The goal of the WHMP is to protect and enhance habitat for wildlife in the RRWA. Chelan PUD has agreed to implement the following wildlife and botanical PME measures as part of the Agreement to meet the following objectives:

Objective 1: Restore, maintain, or improve habitat in the RRWA;


Objective 2: Restore, maintain, improve, or increase habitat for key indicator wildlife species.
These objectives would be accomplished through: 1) Funding to restore and improve the Chelan Wildlife Area; 2) Funding for habitat restoration on US Bureau of Land Management (BLM) lands; 3) Funding for habitat restoration on USDA Forest Service lands; 4) a conservation easement on Chelan PUD Sun Cove property; 5) noxious weed management; and 6) wintering bald eagle and nesting Canada goose surveys.


Figure 1: Rocky Reach Project Area

SECTION 1:BACKGROUND


Before European settlement, the vegetation of the area surrounding the Project was largely shrub-steppe, which was maintained by frequent wildfires. A number of factors have altered the historic vegetation in the vicinity of the Project. Before the Project was constructed in 1961, the area had already been altered to some extent by grazing, fires and fire suppression, farming, residential development and exotic weed invasion. These factors continue to affect current conditions.


Existing botanical resources closely resemble the historical botanical resources in the vicinity of the Project, consisting mainly of shrub-steppe communities. Subsequent to inundation of the reservoir, new riparian and aquatic plant communities have developed on the present day shoreline. There are also some areas of riparian vegetation along streams or rivers and some wetland communities within the Project Boundary. In addition, there are some habitats with distinct vegetation communities; these include areas with gravelly or sandy soils, shallow and/or stony sites; and sand dunes near the Columbia River (Franklin and Dyrness, 1973).
Much of the area surrounding the Project has been developed or cultivated with a variety of crops or is grazed by livestock. Irrigated cropland and orchards dominate the river corridor lands around the Project and Reservoir.
In the mid-1960s, as part of the originals license, Chelan PUD provided funds to the Washington Department of Game (now the WDFW) for the purchase of 20,397 acres of land along the Columbia River between Swakane Canyon and Chelan Butte, collectively referred to as the Chelan Wildlife Area (CWA). These lands were purchased to mitigate the loss of the wildlife habitat that was inundated by original Project construction. These lands are important mule deer winter range within Chelan County. In addition to WDFW lands, the CWA is intermingled with lands administered by the BLM, USDA Forest Service, and DNR, along with some private land in-holdings (Figure 1). These lands provide additional benefit to wildlife resources.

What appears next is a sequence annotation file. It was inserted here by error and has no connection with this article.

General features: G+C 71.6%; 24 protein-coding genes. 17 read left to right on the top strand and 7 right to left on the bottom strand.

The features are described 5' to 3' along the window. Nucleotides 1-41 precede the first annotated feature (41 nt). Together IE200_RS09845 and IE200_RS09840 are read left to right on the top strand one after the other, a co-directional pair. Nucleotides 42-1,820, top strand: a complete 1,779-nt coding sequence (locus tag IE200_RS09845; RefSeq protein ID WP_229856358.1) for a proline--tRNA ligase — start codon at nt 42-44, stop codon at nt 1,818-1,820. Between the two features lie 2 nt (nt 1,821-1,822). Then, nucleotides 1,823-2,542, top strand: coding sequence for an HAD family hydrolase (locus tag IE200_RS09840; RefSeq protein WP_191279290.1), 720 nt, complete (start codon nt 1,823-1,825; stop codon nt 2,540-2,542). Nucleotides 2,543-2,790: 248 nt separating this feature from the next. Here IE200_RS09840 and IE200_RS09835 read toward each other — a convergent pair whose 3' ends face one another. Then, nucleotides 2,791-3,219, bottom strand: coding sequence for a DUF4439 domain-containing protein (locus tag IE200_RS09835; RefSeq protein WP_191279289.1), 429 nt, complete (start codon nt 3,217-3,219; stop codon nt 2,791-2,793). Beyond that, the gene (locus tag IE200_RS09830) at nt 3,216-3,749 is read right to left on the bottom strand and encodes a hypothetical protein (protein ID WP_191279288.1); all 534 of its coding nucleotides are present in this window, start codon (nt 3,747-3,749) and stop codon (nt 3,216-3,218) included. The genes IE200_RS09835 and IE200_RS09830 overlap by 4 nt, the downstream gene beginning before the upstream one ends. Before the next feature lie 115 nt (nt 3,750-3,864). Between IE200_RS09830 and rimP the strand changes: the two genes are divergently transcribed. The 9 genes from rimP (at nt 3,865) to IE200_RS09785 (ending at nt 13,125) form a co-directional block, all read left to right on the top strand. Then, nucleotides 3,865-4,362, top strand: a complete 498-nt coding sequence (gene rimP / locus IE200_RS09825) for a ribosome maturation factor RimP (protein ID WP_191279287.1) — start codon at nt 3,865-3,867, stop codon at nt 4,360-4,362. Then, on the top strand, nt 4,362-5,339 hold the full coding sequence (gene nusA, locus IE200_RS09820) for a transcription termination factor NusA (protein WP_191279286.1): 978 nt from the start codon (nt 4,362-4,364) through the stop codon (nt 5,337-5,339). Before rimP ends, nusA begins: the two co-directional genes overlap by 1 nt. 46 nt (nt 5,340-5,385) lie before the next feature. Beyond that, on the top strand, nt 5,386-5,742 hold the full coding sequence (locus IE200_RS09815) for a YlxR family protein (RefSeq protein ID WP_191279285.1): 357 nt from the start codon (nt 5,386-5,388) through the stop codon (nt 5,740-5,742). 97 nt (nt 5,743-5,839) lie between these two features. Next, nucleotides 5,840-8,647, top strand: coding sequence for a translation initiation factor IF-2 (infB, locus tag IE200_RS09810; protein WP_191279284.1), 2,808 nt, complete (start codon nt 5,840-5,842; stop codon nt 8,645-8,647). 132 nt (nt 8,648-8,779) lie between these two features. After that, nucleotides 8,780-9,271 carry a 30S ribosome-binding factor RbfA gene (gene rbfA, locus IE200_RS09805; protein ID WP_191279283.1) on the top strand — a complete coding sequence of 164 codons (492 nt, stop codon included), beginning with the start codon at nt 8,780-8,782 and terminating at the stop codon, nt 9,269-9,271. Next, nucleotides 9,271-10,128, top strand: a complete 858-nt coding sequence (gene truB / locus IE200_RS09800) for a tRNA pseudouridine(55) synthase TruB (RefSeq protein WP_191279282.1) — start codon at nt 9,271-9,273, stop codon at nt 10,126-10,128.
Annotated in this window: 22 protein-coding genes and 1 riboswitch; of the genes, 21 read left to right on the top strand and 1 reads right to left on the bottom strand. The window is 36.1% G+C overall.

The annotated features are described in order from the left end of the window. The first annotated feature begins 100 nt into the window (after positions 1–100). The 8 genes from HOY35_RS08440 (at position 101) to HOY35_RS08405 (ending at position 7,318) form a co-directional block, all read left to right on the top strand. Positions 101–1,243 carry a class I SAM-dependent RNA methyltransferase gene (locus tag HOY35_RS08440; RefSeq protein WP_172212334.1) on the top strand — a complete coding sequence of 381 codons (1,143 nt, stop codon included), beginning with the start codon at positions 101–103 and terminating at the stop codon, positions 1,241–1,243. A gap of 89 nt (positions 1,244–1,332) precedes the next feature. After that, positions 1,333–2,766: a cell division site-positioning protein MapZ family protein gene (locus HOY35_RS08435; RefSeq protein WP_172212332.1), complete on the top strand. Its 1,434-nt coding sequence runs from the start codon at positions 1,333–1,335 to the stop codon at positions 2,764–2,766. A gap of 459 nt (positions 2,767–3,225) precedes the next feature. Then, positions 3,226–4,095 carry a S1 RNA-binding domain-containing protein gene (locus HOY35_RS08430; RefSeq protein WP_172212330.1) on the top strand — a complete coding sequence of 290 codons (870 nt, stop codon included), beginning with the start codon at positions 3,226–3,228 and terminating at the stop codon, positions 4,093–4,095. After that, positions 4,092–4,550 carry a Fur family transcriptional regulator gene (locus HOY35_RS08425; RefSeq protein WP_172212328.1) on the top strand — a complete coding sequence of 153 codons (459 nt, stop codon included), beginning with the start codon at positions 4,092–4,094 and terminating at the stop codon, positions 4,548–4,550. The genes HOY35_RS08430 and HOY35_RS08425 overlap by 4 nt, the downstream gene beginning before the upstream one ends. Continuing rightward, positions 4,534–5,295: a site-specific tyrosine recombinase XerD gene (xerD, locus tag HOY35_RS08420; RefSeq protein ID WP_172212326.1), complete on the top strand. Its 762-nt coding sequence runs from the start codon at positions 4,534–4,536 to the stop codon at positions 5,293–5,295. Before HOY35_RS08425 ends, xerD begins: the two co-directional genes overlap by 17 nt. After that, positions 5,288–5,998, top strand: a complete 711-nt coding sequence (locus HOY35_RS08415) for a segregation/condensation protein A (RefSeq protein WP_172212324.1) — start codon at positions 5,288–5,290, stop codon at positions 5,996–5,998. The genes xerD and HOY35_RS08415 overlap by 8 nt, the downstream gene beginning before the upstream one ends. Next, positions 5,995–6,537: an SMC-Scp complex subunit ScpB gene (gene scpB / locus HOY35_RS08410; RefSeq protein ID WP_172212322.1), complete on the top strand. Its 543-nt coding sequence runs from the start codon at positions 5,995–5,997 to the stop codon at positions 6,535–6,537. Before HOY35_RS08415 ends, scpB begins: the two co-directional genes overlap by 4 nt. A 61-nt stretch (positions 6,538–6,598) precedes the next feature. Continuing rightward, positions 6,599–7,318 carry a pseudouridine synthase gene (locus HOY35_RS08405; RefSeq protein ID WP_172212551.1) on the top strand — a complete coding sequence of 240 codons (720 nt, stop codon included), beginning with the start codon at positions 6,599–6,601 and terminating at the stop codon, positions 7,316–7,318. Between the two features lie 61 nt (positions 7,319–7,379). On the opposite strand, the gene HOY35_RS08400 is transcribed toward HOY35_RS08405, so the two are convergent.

Mule deer (Odocoileus virginianus) bighorn sheep (Ovis canadensis), cougar (Felis concolor), bobcat (Lynx rufus) and coyotes (Canis latrans) inhabit range in the mid-Columbia region. These species are present near the Reservoir, and have been recorded occasionally within the Project Boundary. Upland game birds that use the Reservoir shorelines and Rocky Reach Wildlife Area lands include ring-necked pheasants (Phasianus colchicus), California quail (Lagopus californicus), chukars (Alectoris chukar) and mourning doves (Zenaidura macroura).
An important component of the WHMP is to convert approximately 1,400 acres of agricultural lands on CWA lands into self-maintaining shrub steppe-habitat vegetated by bunchgrasses and shrubs such as snowy eriogonum, lupine, balsamroot, big sage, bitterbrush, serviceberry, elderberry. Restoring and preserving existing habitat would provide benefit to a variety of wildlife. Noxious weed control would also be an important part of management of these lands.

SECTION 2:STUDIES AND EVALUATION OF PROJECT EFFECTS


Under the direction of the NRWG, numerous studies were conducted during the Rocky Reach relicensing process, including the Rare Plant Survey of the Rocky Reach Reservoir (Calypso Consulting, 2000), Rare, Threatened, and Endangered Wildlife and Cover-Type Mapping Study (DES, 2000), historic and ongoing Chelan PUD monitoring studies, and Mule Deer Mortality Study (Myers, 2003).


1Relicensing Studies

1.A.1RTE Wildlife and Cover-type Mapping

The Rare, Threatened, and Endangered Wildlife and Cover Type Mapping report assessed 13 cover types in the vicinity of the Project (DES, 2000). The study determined that approximately 57 percent of lands near the Project are comprised of disturbed, developed, or modified cover-types. Of all cover-types within the study area, orchards occupy the largest area (25.2 percent), shrub-steppe is the second largest (22.3 percent), and residential/industrial is the third largest area (15.6 percent). The residential/industrial cover-type increased more than any cover-type from 1991 to 1999 (approximately 230 acres), followed by the recreational cover-type (increase of approximately 59 acres). Residential and industrial development results in the conversion and permanent loss of native wildlife habitats. Collectively riparian and shoreline wetland habitats constitute a small portion of all habitats in the area (9.2 percent).
The primary conclusion of the report was that “suitability of wildlife habitats within the Rocky Reach study area are influenced by current human activities, past land-use practices, and physical landform characteristics.” One significant habitat feature identified by this study and the Rare Plant Survey (Calypso Consulting, 2000) was the dramatic increase in riparian vegetation within the Project boundary, and the associated increase in wildlife species diversity.
1.A.2Botanical Resources Survey

During a rare plant survey in 1999–2000 (Calypso Consulting, 2000), botanists located 14 populations of six rare plant species within the Project boundary, including four currently state-listed species: porcupine sedge (Carex hystericina), giant helleborine (Epipactis gigantea), adder’s-tongue (Ophioglossum pusillum) and Ute ladies’-tresses (Spiranthes diluvialis). One of these, the Ute ladies’-tresses, is also federally listed as a threatened species. Due to their rarity in the state, two other species that were located during the course of surveys can be expected to be added to the Washington National Heritage Program list and tracked in the future. These species are little bluestem (Schizachyrium scoparium) and blue-eyed grass (Sisyrinchium montanum).